To find answers to those questions, perhaps we need to pay much more attention to geographical difference than the book currently does. Swyngedouw certainly refers to examples of urban uprisings in the book, but does not go into detail. Also concerning how to achieve a more egalitarian and democratic socio-ecological configuration, we learn very little. It may have been useful if the rather abstract thoughts laid out in the book had been substantiated by referring to cases in very specific historical-geographical settings, simultaneously developing the case analysis and the theory. This would not only have been a great addition to already published work, but would also make his highly complex theoretical thinking more accessible and more convincing to people who are new to these ideas.
Overall, the book comprises a fine collection of Swyngedouw’s thought-provoking writings. It forces us to re-think certain assumptions concerning urban and environmental politics, asking “the politically sensitive, but vital, question as to what kind of socio-ecological arrangements and assemblages we wish to produce, how this can be achieved, and what sort of environments we wish to inhabit” (p. 84). The book also serves as an important reminder that for many people the socio-ecological catastrophe is already a reality. In the final chapter that explores the communist hypothesis, Erik thus demands that instead of focusing on technological fixes we work collectively for the “egalitarian and democratic production of socio-ecological commons” (p. 164), connecting the environmental question with those of democracy, of the social, and the economy. His critique of universalization, of populist tactics and managerial-technological “solutions” that go against this task, and his call for politicizing both the environment and the urban, is certainly as relevant as ever. Radical critique and critical questions alone, however, will not suffice. We also need hope that our actions actually may influence the outcomes. For Solnit, such hope is not some unfounded optimism, in itself an excuse not to act, but “locates itself in the premises that we don’t know what will happen and that in the spacious of uncertainty is room to act” (Solnit, 2016, p. xiv).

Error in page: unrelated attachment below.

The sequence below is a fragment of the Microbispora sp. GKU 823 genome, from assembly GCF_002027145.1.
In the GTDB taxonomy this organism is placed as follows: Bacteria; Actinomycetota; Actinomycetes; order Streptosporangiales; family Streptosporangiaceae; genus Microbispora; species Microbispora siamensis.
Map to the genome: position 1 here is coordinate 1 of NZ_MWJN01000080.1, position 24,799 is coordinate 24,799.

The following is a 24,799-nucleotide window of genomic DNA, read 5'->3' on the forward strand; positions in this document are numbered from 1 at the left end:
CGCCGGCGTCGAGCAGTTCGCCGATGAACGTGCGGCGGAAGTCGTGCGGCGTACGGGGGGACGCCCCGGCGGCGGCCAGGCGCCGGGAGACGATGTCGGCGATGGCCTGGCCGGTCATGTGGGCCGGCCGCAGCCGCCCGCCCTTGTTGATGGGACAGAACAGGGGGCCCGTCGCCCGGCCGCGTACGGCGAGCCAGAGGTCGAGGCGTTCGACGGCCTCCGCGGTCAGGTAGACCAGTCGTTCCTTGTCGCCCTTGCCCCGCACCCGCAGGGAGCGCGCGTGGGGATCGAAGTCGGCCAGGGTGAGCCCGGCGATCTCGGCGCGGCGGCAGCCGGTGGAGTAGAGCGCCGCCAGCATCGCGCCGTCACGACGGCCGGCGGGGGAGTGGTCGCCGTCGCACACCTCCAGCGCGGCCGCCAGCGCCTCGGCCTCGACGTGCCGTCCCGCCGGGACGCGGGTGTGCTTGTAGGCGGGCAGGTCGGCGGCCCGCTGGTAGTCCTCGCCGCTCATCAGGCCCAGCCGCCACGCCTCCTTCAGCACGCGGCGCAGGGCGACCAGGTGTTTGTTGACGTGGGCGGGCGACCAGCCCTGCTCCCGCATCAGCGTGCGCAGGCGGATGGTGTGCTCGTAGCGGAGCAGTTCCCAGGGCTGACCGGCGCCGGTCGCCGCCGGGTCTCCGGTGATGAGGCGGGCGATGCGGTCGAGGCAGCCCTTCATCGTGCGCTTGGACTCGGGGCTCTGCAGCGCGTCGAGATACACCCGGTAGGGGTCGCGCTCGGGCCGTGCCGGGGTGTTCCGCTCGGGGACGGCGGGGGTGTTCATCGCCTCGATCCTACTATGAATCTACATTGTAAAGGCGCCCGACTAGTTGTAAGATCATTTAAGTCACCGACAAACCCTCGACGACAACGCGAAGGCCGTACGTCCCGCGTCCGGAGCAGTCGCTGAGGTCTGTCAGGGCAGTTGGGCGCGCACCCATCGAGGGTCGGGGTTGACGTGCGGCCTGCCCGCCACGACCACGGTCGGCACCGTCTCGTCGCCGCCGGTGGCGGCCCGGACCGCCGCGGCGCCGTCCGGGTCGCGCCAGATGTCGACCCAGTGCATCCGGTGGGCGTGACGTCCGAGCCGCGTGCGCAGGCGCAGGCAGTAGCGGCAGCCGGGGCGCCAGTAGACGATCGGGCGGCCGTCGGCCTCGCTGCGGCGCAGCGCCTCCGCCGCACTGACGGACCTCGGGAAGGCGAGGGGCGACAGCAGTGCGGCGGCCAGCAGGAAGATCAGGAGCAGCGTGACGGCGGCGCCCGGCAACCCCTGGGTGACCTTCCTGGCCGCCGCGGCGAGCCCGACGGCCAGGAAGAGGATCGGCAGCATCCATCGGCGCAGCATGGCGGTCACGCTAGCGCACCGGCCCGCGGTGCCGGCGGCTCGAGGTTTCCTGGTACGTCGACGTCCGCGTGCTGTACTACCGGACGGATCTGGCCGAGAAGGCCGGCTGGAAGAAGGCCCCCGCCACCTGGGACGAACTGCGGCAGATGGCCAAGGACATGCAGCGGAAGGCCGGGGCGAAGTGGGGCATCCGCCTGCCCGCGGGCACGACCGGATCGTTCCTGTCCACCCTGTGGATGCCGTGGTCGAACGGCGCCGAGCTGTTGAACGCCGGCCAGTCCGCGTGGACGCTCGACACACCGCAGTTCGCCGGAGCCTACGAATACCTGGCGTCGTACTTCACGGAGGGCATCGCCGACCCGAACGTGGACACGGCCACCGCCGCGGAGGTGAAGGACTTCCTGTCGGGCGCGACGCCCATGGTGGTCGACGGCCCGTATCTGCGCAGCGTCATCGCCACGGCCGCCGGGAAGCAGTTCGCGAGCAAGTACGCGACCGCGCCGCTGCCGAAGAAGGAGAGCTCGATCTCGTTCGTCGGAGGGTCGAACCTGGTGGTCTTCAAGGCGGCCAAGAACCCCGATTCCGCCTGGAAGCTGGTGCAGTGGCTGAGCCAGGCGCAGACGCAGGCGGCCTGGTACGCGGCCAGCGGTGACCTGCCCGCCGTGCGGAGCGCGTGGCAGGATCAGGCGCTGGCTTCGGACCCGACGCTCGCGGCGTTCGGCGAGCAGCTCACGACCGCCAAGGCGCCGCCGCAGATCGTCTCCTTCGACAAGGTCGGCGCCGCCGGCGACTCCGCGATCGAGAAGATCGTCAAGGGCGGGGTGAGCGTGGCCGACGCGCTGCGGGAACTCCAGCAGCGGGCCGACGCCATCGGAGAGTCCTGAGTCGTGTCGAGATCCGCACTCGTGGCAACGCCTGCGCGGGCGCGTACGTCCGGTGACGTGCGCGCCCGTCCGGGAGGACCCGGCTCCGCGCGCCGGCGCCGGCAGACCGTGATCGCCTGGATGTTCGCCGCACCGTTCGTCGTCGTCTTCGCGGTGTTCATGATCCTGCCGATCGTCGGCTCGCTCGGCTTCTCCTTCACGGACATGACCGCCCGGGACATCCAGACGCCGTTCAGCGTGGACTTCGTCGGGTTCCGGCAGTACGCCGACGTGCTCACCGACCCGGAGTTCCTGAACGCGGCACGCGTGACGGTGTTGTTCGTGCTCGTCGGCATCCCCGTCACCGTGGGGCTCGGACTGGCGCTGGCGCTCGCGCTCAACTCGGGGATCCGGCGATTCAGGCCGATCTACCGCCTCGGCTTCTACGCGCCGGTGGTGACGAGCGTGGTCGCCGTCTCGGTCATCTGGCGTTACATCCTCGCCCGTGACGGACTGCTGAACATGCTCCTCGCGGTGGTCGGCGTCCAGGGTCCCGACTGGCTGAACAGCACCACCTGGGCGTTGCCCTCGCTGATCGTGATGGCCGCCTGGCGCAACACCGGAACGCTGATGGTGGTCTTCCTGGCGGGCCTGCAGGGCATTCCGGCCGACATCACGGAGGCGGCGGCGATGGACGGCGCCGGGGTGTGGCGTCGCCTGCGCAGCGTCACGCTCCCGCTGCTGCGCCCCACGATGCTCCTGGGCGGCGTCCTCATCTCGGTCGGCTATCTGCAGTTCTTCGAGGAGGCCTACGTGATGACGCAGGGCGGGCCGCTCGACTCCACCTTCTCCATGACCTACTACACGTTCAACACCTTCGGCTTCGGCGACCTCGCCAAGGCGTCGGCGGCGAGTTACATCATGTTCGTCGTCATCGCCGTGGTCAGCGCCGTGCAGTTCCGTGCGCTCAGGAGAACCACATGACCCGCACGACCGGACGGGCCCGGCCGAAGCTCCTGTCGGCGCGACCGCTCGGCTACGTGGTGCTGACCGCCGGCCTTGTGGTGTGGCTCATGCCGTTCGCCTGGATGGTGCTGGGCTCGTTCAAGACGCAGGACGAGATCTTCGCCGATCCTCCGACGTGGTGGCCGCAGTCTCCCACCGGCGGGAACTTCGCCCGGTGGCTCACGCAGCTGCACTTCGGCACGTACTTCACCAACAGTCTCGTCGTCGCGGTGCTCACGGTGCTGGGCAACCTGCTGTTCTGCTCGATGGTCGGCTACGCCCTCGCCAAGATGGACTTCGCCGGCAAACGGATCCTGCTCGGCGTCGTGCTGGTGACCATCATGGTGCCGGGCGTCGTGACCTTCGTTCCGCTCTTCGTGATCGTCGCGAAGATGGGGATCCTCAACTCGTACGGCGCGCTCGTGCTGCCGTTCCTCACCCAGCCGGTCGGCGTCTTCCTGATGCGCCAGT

Marit Rosol University of Calgary
Blue, Gwendolyn, Rajewicz, Lise, Daub, Shannon, & Yunker, Zoë. (2018). In the corporate interest: Fossil fuel industry input into Alberta and British Columbia’s climate leadership plans. Canadian Journal of Communication, 43(1), 93–110. doi:10.22230/cjc.2018v43n1a3309
CASIS Vancouver. (2019). Yellow vests, right-wing extremism and the threat to Canadian democracy. The Journal of Intelligence, Conflict, and Warfare, 1(3).
MacLean, Jason. (2018). Paris and pipelines? Canada’s Climate Policy Puzzle. Journal of Environmental Law and Practice, 32(1), 47–74.
Rosol, Marit. (2013). Vancouver’s “EcoDensity” planning initiative: A struggle over hegemony? Urban Studies, 50(11), 2238–2255. doi:10.1177/0042098013478233
Rosol, Marit, Béal, Vincent, & Mössner, Samuel. (2017). Greenest cities? The (post-)politics of new urban environmental regimes. Environment and Planning A, 49(8), 1710–1718. doi:10.1177/0308518X17714843.
Solnit, Rebecca. (2016). Hope in the dark. Untold histories, wild possibilities (Third edition with a new foreword and afterword ed). Chicago: Haymarket Books.